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Relationship Between Symptoms And Ingestion Of A Meal In Functional Dyspepsia
  1. Raf Bisschops (raf.bisschops{at}med.kuleuven.be)
  1. Center for Gastroenterological Research, K.U.Leuven, Belgium
    1. George Karamanolis
    1. Center for Gastroenterological Research, K.U.Leuven, Belgium
      1. Joris Arts
      1. Center for Gastroenterological Research, K.U.Leuven, Belgium
        1. Philip Caenepeel
        1. Center for Gastroenterological Research, K.U.Leuven, Belgium
          1. Kristin Verbeke
          1. Center for Gastroenterological Research, K.U.Leuven, Belgium
            1. Jozef Janssens
            1. Center for Gastroenterological Research, K.U.Leuven, Belgium
              1. Jan Tack (jan.tack{at}med.kuleuven.be)
              1. Center for Gastroenterological Research, K.U.Leuven, Belgium

                Abstract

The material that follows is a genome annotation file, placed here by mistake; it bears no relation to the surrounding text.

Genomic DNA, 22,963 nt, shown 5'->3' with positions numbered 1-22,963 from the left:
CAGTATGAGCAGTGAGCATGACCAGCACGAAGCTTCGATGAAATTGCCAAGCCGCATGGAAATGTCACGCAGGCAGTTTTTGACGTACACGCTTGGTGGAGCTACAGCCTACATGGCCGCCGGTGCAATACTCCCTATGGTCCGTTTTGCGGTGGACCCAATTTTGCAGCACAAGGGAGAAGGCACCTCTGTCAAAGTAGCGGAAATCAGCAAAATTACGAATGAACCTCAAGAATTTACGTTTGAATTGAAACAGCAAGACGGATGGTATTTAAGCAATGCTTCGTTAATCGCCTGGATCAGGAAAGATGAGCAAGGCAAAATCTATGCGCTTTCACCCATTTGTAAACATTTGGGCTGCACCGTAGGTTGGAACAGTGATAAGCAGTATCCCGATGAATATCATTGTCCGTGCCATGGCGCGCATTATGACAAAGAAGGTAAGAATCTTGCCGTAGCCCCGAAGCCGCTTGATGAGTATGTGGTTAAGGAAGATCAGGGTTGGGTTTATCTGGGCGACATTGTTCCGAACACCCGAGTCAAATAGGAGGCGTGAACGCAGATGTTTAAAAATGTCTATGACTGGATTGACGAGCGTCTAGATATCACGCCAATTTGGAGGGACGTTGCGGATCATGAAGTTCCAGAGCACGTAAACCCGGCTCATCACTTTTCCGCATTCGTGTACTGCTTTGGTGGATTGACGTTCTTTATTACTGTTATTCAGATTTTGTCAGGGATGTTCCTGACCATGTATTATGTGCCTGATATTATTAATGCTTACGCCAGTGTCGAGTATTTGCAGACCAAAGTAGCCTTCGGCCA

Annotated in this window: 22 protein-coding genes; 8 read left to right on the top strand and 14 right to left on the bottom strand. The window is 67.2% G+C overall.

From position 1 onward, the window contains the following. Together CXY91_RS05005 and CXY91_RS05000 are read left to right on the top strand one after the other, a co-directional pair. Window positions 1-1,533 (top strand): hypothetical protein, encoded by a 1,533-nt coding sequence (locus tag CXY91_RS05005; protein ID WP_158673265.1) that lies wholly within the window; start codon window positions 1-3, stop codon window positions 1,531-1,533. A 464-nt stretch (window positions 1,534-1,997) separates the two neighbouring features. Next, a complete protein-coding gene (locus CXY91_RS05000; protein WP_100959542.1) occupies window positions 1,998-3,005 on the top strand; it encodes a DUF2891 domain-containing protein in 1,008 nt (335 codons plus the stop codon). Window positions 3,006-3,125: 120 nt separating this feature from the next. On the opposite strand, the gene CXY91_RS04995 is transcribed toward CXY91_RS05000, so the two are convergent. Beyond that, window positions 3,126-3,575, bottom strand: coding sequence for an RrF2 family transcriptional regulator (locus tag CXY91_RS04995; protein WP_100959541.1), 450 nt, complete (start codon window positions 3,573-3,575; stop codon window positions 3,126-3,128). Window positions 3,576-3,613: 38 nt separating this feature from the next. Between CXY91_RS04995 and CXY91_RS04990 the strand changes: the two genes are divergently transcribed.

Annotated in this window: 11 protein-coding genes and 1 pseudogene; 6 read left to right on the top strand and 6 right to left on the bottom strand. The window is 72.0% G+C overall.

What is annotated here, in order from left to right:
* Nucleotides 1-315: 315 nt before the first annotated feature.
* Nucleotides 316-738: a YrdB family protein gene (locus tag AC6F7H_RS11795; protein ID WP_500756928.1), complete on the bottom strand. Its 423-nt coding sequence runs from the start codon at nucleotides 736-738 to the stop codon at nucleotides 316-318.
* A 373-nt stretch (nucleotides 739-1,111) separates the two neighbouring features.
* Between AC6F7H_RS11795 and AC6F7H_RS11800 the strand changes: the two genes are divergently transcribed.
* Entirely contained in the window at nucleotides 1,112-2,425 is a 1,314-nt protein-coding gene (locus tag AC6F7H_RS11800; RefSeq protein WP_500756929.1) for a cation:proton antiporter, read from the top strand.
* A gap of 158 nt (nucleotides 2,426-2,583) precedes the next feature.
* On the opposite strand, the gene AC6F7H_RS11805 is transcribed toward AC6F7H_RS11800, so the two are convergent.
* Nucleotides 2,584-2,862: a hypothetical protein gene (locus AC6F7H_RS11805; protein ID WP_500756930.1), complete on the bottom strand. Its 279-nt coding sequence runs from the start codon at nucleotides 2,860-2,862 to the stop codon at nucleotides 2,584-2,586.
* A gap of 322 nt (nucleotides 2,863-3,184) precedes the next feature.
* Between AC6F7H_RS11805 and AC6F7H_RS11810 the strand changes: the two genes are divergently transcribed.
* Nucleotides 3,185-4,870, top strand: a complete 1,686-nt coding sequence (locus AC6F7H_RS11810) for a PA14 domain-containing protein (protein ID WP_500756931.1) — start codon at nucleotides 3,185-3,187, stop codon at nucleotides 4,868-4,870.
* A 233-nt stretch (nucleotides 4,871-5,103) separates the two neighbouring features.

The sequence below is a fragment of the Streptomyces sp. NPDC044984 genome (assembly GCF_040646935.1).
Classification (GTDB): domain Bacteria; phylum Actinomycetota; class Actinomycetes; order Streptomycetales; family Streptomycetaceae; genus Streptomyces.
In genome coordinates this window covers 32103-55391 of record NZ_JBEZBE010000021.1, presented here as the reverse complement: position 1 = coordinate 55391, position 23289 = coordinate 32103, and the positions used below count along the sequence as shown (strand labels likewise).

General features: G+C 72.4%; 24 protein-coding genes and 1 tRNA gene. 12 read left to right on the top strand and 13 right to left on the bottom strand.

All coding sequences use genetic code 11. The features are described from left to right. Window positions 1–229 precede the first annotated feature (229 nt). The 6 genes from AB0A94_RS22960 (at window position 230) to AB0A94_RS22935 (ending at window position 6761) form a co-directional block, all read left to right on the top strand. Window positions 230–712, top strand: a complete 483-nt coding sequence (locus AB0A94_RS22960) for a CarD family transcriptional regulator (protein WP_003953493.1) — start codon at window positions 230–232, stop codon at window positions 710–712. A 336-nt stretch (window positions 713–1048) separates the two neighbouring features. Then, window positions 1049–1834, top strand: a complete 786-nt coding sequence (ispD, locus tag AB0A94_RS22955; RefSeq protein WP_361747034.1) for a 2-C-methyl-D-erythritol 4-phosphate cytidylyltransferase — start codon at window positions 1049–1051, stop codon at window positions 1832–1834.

A subset of functional dyspepsia (FD) patients report meal-related symptoms, possibly representing a pathophysiologically homogeneous subgroup. Our aim was to establish the time-course of symptoms in relation to meal ingestion, and to assess the relationship between self-reported meal-related symptoms and pathophysiological mechanisms in FD. Methods: 218 FD patients (149 women, mean age 39±1) filled out a symptom questionnaire, including meal-induced aggravation. All patients underwent a gastric emptying breath test with severity (0-4) scoring of 6 symptoms (pain, fullness, bloating, nausea, burning and belching) at each sampling (15 min interval for 4 hrs). In 129 patients, gastric sensitivity and accommodation were assessed by barostat. Results: The intensity of each FD symptom was significantly increased 15 minutes after the meal, compared to the pre-meal score, and remained elevated until the end of the measurement period (all p<0.05). Time course of individual symptoms varied, with early peaks for fullness and bloating, intermediate peaks for nausea and belching, and late peaks for pain and burning. Meal-induced aggravation was reported by 79% of patients, and in these patients postprandial fullness, which peaked early, was the most intense symptom. In patients without self-reported meal-induced aggravation, epigastric pain, which had a delayed peak, was the most intense symptom and they had a lower prevalence of gastric hypersensitivity (27.5 vs. 7.7%). Conclusion: Meal ingestion aggravates FD symptoms in the vast majority of patients, with symptom-specific time courses. Postprandial fullness is the most severe symptom in patients reporting meal aggravation, while it is pain in those not reporting meal-related symptoms.

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